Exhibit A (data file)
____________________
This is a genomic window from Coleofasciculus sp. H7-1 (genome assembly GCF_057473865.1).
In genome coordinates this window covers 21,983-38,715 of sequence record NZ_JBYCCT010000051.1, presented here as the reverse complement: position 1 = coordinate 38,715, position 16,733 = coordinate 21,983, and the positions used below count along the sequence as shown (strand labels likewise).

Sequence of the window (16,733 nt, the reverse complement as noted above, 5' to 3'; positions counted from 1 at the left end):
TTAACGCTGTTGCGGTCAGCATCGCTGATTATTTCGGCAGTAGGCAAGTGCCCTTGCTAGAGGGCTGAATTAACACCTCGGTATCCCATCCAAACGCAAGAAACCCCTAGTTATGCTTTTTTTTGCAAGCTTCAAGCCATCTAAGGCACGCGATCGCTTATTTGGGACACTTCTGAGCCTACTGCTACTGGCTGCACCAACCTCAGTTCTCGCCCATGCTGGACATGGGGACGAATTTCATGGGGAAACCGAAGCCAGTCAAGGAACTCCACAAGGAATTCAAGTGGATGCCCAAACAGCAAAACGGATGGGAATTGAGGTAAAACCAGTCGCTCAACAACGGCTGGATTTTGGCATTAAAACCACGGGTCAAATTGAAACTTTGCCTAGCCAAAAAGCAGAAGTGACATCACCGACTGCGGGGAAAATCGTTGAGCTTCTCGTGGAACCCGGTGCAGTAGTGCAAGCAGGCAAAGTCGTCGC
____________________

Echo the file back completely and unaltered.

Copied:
This is a genomic window from Coleofasciculus sp. H7-1 (genome assembly GCF_057473865.1).
In genome coordinates this window covers 21,983-38,715 of sequence record NZ_JBYCCT010000051.1, presented here as the reverse complement: position 1 = coordinate 38,715, position 16,733 = coordinate 21,983, and the positions used below count along the sequence as shown (strand labels likewise).

Sequence of the window (16,733 nt, the reverse complement as noted above, 5' to 3'; positions counted from 1 at the left end):
TTAACGCTGTTGCGGTCAGCATCGCTGATTATTTCGGCAGTAGGCAAGTGCCCTTGCTAGAGGGCTGAATTAACACCTCGGTATCCCATCCAAACGCAAGAAACCCCTAGTTATGCTTTTTTTTGCAAGCTTCAAGCCATCTAAGGCACGCGATCGCTTATTTGGGACACTTCTGAGCCTACTGCTACTGGCTGCACCAACCTCAGTTCTCGCCCATGCTGGACATGGGGACGAATTTCATGGGGAAACCGAAGCCAGTCAAGGAACTCCACAAGGAATTCAAGTGGATGCCCAAACAGCAAAACGGATGGGAATTGAGGTAAAACCAGTCGCTCAACAACGGCTGGATTTTGGCATTAAAACCACGGGTCAAATTGAAACTTTGCCTAGCCAAAAAGCAGAAGTGACATCACCGACTGCGGGGAAAATCGTTGAGCTTCTCGTGGAACCCGGTGCAGTAGTGCAAGCAGGCAAAGTCGTCGC